With this new understanding, the team were able to synthesize (2n, n) carbon nanotubes with selectivity of up to 90%. Achieving the highest selective growth with a high feedstock concentration and by excluding etching agents.

“If there is no carbon etching and the carbon nanotubes growth is slow, carbon atoms on the catalyst surface will accumulate," says Jin Zhang, a professor at Beijing University, and a co-author of the study. “This may lead to the formation of graphitic or amorphous carbon, which are established mechanisms of carbon nanotube growth termination. In this case, only carbon nanotubes which are able to add carbon atoms on their walls, that is with the highest number of active sites, can survive.”

(A) SEM of SWCNTs grown on CoxMg1−xO catalyst with 1% diluted CO at 700°C by ambient CVD. (B) TEM image of SWCNTs.

The researchers have now published their findings in the journal Science Advances, where they, “… propose a more comprehensive model for SWCNT growth kinetics, where the carbon concentration on a solid catalyst surface is balanced by the rate of precursor deposition, the rate of elimination by etching agents, and the rate of carbon incorporation into the active sites of the SWCNT.”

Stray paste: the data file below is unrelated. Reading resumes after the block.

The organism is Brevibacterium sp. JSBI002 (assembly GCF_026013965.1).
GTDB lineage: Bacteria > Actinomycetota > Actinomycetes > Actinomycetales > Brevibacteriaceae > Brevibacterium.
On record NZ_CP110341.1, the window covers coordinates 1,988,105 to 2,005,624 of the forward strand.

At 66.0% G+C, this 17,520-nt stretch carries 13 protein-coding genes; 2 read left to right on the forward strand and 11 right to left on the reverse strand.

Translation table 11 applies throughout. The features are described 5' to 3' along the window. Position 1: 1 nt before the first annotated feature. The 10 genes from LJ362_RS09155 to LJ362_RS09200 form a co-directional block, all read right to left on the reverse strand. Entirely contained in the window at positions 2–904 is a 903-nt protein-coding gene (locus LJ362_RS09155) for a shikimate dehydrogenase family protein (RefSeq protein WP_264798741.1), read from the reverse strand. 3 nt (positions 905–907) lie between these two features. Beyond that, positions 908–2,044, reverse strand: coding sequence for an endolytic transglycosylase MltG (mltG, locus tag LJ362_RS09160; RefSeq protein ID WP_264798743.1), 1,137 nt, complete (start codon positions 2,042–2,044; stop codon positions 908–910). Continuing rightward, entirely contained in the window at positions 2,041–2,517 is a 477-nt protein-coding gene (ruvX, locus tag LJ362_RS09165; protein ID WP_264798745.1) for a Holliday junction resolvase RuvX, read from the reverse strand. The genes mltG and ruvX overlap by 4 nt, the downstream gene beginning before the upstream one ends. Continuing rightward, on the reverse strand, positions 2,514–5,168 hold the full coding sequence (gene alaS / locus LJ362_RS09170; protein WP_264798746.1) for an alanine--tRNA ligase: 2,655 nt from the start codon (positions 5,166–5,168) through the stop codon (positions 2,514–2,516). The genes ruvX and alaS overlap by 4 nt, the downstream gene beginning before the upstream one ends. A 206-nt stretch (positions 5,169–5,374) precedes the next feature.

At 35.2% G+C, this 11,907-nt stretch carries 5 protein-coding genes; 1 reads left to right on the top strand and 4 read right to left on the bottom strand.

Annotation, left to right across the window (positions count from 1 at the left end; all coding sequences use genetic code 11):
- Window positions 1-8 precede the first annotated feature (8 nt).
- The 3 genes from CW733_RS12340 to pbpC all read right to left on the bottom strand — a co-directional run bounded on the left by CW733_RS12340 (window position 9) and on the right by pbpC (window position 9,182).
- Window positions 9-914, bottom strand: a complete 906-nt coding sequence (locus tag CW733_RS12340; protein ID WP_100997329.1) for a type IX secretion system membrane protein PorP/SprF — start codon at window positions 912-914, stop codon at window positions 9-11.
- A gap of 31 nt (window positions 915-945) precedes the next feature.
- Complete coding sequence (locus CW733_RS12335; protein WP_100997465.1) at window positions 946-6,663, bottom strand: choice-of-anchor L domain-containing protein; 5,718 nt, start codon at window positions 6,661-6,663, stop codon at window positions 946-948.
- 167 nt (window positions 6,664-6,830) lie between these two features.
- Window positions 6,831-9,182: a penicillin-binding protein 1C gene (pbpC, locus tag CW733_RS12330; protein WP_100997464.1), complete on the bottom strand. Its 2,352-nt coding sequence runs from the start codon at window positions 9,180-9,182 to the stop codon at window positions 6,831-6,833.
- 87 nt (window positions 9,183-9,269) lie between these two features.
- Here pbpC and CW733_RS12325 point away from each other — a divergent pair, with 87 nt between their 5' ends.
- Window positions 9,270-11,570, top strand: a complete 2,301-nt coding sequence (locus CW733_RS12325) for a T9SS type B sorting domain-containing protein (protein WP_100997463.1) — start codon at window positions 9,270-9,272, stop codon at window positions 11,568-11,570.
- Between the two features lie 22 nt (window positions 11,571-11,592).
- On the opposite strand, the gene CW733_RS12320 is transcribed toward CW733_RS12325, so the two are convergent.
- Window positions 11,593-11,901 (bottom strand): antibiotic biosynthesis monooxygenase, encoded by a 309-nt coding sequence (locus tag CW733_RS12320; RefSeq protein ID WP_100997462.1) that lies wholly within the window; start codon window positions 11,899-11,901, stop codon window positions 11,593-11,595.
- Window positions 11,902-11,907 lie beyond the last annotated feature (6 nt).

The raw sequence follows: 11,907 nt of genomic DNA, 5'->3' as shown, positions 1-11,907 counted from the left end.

While the specifics of the breakthrough are highly technical, nanomaterial industry workers are excited at the prospect of a new process to produce nanotubes with greater precision. It is also thought that an improved understanding of how the tubes grow will help manufacturers to speed up production, and consequently lower nanotube prices.

At present, the high production cost of nanotubes, coupled with a lack of certainty over quality are major drawbacks to the emergence of the nanomaterial industry. With further study continuing to improve nanomaterial production and the range of applications for these tiny tubes, this discovery could have major repercussions for raw material suppliers everywhere.

Photo credit: Cheaptubes, Science Advances, & Discovermagazine